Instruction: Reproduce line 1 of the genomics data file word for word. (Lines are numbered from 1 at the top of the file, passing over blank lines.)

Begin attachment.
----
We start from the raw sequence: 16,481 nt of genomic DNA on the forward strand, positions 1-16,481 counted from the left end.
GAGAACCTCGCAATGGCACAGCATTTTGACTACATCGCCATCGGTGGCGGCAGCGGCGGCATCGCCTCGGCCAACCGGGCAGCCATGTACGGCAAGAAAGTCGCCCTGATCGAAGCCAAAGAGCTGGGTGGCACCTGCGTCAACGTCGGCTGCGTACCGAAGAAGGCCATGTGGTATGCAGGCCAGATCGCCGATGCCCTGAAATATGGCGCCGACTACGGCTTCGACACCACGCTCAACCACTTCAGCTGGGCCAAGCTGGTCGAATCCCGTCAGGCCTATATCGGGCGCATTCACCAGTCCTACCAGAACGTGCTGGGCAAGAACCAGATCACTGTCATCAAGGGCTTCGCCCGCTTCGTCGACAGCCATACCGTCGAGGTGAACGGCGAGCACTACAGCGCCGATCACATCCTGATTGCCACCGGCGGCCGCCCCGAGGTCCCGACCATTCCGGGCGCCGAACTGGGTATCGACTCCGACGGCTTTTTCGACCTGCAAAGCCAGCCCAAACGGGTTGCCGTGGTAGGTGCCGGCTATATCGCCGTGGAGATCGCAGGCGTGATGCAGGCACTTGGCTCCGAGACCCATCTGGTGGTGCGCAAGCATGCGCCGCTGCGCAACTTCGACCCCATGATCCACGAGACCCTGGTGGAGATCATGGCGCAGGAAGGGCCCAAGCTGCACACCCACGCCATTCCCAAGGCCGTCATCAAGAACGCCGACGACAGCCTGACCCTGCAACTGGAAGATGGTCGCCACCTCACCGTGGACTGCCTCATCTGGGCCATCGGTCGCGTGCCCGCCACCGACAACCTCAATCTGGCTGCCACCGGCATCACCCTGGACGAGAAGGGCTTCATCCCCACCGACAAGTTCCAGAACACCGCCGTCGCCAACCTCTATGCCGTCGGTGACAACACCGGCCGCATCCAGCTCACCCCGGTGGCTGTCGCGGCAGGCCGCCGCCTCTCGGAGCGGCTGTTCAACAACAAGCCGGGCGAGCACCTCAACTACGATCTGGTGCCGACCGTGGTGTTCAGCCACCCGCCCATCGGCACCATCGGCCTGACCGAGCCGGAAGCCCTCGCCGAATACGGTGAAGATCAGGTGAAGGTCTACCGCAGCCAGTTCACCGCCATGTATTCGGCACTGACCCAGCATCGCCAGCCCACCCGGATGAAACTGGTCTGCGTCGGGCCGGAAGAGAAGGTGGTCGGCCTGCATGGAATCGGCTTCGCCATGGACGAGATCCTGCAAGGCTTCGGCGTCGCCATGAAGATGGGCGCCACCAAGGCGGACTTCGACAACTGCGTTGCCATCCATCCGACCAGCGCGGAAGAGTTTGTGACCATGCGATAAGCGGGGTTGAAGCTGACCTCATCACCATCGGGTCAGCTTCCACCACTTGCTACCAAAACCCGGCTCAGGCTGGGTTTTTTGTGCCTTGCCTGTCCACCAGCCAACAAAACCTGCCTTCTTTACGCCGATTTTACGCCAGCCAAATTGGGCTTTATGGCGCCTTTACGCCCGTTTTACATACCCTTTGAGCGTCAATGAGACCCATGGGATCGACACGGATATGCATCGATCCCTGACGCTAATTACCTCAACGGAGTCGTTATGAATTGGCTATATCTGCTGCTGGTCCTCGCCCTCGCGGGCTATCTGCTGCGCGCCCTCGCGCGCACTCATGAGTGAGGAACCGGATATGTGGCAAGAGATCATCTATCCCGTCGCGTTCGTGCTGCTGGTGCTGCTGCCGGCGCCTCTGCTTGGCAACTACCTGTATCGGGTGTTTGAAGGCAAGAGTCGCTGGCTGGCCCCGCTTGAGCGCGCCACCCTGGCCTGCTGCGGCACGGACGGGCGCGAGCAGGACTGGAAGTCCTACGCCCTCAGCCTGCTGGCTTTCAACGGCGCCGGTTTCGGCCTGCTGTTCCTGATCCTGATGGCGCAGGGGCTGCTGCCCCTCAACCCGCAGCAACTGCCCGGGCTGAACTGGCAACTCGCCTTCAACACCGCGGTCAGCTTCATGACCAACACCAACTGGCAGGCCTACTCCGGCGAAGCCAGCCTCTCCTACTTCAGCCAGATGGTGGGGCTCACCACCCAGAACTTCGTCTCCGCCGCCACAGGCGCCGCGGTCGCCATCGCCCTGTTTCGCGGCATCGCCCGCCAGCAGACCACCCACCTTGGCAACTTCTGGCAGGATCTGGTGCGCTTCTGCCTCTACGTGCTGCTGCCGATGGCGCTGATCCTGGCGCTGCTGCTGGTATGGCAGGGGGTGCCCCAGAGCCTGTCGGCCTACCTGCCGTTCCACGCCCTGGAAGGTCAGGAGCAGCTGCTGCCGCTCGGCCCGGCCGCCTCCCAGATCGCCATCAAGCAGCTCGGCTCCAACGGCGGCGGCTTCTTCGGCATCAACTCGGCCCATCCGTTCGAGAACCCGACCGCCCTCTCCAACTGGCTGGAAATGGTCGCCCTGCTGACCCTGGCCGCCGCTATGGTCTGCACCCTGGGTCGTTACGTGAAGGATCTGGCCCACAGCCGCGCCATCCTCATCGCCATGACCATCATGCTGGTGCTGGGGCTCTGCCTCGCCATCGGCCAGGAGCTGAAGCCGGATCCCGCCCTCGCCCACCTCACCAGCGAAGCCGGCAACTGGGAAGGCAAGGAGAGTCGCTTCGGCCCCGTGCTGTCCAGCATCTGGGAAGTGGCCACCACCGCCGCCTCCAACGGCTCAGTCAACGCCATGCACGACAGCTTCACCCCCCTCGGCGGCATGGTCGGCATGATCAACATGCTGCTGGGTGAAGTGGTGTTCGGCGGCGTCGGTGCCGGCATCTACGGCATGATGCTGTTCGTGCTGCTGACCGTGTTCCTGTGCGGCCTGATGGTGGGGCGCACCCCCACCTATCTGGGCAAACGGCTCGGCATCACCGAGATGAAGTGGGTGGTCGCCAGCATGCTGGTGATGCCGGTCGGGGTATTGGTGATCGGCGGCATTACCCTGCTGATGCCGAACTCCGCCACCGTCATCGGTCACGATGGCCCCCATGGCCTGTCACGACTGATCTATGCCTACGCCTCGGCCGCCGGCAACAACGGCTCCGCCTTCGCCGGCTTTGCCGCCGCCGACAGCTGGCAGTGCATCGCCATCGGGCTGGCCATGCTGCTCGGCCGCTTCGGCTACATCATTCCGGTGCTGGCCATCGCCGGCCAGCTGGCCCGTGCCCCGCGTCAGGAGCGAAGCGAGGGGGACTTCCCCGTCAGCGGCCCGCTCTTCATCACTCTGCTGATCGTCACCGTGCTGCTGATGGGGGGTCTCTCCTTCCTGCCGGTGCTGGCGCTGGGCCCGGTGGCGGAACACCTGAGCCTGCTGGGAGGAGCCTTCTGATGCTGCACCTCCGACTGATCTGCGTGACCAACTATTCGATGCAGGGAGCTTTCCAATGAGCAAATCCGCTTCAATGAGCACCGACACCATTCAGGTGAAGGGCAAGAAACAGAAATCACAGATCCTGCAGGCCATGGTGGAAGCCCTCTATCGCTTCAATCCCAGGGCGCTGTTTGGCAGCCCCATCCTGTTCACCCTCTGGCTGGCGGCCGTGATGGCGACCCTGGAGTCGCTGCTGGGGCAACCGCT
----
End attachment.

We start from the raw sequence: 16,481 nt of genomic DNA on the forward strand, positions 1-16,481 counted from the left end.